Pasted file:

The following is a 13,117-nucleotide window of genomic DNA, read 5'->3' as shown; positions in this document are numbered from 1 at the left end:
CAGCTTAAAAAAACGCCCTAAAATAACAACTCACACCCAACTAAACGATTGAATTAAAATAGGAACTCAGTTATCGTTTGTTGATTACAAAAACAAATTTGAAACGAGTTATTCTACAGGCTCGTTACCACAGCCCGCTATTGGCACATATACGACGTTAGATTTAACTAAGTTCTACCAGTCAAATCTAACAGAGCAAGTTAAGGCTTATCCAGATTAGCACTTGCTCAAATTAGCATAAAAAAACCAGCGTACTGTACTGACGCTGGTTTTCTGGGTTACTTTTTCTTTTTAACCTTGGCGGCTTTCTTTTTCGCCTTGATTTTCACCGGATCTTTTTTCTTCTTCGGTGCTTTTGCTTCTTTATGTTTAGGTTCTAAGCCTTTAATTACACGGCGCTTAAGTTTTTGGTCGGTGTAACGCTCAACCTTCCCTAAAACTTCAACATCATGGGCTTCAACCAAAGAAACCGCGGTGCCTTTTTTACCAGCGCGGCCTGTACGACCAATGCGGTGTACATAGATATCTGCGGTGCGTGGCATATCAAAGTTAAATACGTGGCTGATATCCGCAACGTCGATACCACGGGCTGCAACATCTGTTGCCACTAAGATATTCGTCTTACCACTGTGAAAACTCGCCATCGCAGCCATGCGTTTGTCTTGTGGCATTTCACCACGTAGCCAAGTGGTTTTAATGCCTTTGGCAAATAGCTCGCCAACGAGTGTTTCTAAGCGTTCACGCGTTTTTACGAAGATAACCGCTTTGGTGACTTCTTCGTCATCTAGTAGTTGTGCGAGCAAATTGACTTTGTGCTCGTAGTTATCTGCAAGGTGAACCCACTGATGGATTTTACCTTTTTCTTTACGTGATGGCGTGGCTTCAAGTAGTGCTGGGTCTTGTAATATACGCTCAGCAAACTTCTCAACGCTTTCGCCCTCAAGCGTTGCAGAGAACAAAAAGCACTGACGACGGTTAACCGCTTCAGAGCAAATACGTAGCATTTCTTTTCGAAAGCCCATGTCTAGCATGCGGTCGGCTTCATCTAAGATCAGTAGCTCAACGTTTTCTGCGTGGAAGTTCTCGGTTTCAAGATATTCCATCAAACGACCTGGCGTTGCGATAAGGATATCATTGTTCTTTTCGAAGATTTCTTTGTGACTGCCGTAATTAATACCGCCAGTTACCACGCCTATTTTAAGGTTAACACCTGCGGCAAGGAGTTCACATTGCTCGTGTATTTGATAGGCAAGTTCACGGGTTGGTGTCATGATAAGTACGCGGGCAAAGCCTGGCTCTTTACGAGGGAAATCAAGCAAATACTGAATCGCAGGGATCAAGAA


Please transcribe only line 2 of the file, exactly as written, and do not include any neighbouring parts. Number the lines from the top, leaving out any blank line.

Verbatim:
CAGCTTAAAAAAACGCCCTAAAATAACAACTCACACCCAACTAAACGATTGAATTAAAATAGGAACTCAGTTATCGTTTGTTGATTACAAAAACAAATTTGAAACGAGTTATTCTACAGGCTCGTTACCACAGCCCGCTATTGGCACATATACGACGTTAGATTTAACTAAGTTCTACCAGTCAAATCTAACAGAGCAAGTTAAGGCTTATCCAGATTAGCACTTGCTCAAATTAGCATAAAAAAACCAGCGTACTGTACTGACGCTGGTTTTCTGGGTTACTTTTTCTTTTTAACCTTGGCGGCTTTCTTTTTCGCCTTGATTTTCACCGGATCTTTTTTCTTCTTCGGTGCTTTTGCTTCTTTATGTTTAGGTTCTAAGCCTTTAATTACACGGCGCTTAAGTTTTTGGTCGGTGTAACGCTCAACCTTCCCTAAAACTTCAACATCATGGGCTTCAACCAAAGAAACCGCGGTGCCTTTTTTACCAGCGCGGCCTGTACGACCAATGCGGTGTACATAGATATCTGCGGTGCGTGGCATATCAAAGTTAAATACGTGGCTGATATCCGCAACGTCGATACCACGGGCTGCAACATCTGTTGCCACTAAGATATTCGTCTTACCACTGTGAAAACTCGCCATCGCAGCCATGCGTTTGTCTTGTGGCATTTCACCACGTAGCCAAGTGGTTTTAATGCCTTTGGCAAATAGCTCGCCAACGAGTGTTTCTAAGCGTTCACGCGTTTTTACGAAGATAACCGCTTTGGTGACTTCTTCGTCATCTAGTAGTTGTGCGAGCAAATTGACTTTGTGCTCGTAGTTATCTGCAAGGTGAACCCACTGATGGATTTTACCTTTTTCTTTACGTGATGGCGTGGCTTCAAGTAGTGCTGGGTCTTGTAATATACGCTCAGCAAACTTCTCAACGCTTTCGCCCTCAAGCGTTGCAGAGAACAAAAAGCACTGACGACGGTTAACCGCTTCAGAGCAAATACGTAGCATTTCTTTTCGAAAGCCCATGTCTAGCATGCGGTCGGCTTCATCTAAGATCAGTAGCTCAACGTTTTCTGCGTGGAAGTTCTCGGTTTCAAGATATTCCATCAAACGACCTGGCGTTGCGATAAGGATATCATTGTTCTTTTCGAAGATTTCTTTGTGACTGCCGTAATTAATACCGCCAGTTACCACGCCTATTTTAAGGTTAACACCTGCGGCAAGGAGTTCACATTGCTCGTGTATTTGATAGGCAAGTTCACGGGTTGGTGTCATGATAAGTACGCGGGCAAAGCCTGGCTCTTTACGAGGGAAATCAAGCAAATACTGAATCGCAGGGATCAAGAA